Special shout out to Colin Stetson and his spectacular scoring work. I've been a fan of his expressive, mysterious music for a few years now, and his work here is top tier. While it brilliantly amplifies the most horrific moments without cheap soaring strings, I particularly love how it lingers, pulsating aggressively, during moments of quiet and downtime - really helps maintain the mood and sense of dread between the big moments. Indeed, the film excels more generally when it comes to giving things a chance to breathe. Scenes and shots last longer than they would in other similar films, allowing the atmosphere to really seep in. And when the camera moves, it often takes its time to get to where its going... one late film sequence in particular sees the camera casually lingering past dark walls as something terrifying lurks in the shadows.

    It is, it goes without saying, a pretty creepy experience. Certainly much of what's here is familiar, and certainly moments where it goes full supernatural to mixed effect. But mostly this is a carefully paced thriller, the moments of shock & awe (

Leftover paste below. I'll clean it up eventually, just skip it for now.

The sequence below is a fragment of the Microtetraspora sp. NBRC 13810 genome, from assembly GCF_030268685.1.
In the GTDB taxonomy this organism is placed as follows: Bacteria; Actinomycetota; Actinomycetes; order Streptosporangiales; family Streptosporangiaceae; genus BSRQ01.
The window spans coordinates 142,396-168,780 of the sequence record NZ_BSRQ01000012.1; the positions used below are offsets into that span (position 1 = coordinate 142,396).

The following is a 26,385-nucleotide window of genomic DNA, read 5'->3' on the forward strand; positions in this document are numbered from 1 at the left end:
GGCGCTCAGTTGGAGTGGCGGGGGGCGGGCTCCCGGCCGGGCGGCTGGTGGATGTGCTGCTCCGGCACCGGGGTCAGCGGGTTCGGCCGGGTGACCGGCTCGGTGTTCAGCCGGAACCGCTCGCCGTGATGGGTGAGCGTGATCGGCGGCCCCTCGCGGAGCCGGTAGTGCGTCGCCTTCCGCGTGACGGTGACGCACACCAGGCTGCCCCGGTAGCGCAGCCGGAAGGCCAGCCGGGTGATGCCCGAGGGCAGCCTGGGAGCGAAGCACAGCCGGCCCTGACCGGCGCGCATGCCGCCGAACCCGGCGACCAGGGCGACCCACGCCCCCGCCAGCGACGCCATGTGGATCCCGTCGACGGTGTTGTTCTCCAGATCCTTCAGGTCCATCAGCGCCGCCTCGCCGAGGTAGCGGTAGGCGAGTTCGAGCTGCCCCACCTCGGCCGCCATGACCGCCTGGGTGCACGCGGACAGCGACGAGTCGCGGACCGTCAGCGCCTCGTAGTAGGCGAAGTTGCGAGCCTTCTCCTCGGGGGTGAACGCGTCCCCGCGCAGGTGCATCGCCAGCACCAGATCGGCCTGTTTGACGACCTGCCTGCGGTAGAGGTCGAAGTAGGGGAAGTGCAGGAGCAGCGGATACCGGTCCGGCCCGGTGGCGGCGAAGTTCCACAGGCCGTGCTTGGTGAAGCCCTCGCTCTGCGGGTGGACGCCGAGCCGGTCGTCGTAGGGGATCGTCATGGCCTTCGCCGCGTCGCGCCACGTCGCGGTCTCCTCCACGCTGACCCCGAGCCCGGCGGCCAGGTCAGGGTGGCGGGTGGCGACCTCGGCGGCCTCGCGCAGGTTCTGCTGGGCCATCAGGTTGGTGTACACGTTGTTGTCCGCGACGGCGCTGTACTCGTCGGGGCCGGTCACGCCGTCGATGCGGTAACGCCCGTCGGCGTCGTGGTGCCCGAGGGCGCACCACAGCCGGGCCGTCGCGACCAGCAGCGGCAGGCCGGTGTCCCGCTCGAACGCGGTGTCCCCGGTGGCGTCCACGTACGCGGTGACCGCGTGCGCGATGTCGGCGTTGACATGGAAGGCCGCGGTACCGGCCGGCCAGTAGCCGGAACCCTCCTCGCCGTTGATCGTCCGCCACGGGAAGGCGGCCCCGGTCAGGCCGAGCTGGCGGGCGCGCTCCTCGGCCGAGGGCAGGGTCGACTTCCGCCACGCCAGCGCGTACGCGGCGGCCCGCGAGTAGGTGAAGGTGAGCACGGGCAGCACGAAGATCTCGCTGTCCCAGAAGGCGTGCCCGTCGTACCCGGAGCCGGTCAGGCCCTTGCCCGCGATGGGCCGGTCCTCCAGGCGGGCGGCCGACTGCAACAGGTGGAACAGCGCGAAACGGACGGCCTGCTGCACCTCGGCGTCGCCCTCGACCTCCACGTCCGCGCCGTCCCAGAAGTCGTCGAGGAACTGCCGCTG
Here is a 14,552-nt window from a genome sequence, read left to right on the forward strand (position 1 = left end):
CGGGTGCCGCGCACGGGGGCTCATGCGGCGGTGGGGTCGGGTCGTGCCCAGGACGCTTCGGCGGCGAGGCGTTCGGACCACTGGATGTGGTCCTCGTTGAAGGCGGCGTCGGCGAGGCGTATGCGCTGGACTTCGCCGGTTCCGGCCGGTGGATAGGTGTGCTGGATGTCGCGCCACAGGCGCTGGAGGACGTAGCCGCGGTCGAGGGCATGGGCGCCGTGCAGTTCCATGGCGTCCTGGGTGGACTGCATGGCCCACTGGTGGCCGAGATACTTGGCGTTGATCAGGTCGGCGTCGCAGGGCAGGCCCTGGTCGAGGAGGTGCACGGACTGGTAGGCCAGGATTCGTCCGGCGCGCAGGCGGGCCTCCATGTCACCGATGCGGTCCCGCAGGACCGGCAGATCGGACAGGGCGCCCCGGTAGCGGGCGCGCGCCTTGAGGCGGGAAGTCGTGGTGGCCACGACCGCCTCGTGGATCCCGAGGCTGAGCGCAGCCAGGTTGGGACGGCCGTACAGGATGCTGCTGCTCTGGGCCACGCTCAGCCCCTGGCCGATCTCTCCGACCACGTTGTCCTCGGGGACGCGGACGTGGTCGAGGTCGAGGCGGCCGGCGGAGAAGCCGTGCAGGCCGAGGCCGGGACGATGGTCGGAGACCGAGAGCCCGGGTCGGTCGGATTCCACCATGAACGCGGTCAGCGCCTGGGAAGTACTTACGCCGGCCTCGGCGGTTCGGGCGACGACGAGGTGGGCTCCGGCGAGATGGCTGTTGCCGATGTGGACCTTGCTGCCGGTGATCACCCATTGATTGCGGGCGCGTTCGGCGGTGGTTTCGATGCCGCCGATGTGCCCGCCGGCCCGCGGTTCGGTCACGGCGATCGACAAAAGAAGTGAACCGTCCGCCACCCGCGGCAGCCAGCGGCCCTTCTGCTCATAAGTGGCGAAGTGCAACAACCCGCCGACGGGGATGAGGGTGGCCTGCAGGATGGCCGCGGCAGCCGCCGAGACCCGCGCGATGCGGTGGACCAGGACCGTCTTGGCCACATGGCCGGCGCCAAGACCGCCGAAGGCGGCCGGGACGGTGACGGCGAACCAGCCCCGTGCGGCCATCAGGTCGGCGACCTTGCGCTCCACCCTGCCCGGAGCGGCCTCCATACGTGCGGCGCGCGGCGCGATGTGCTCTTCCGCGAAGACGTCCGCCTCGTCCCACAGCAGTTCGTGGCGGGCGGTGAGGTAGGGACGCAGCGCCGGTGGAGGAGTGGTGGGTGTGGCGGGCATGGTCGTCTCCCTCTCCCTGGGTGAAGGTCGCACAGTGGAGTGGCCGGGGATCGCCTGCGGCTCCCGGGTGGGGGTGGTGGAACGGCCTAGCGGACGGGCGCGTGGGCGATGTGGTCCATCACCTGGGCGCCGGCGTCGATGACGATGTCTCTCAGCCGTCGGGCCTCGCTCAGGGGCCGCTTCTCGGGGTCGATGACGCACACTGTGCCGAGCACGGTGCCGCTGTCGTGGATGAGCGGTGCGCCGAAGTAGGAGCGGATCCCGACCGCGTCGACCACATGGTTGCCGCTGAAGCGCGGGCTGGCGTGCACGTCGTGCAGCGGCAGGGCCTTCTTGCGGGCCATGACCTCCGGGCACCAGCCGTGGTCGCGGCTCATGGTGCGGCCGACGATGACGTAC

the dinner table blow-up, the party gone wrong, the school meltdowns
    ) capably matched by stretches of building towards the inevitable explosions. Especially towards the end, there's a definite argument to be made that it over-explains (
    boasts a killer final shot and a few delightfully grizzly moments in the lead-up, mind you
    ). Mostly, though, this is a well designed horror machine - and, crucially, the ****ed-up familial dynamics at the centre of it all are realised with gusto and without much superfluous explanation. And, while there's one notable
    and slightly awkward exposition dump in the final minutes
    , Aster also allows much more subtle links and ideas to emerge naturally and without overt explanation over the course of the film.

    While Toni Collette obviously does great things with the most demanding role, definite praise for the two younger co-stars is needed too - Milly Shapiro portrays a deeply disturbed predominantly through crazed expressions, while Alex Wolff handles his character's more prolonged descent into madness with great effect.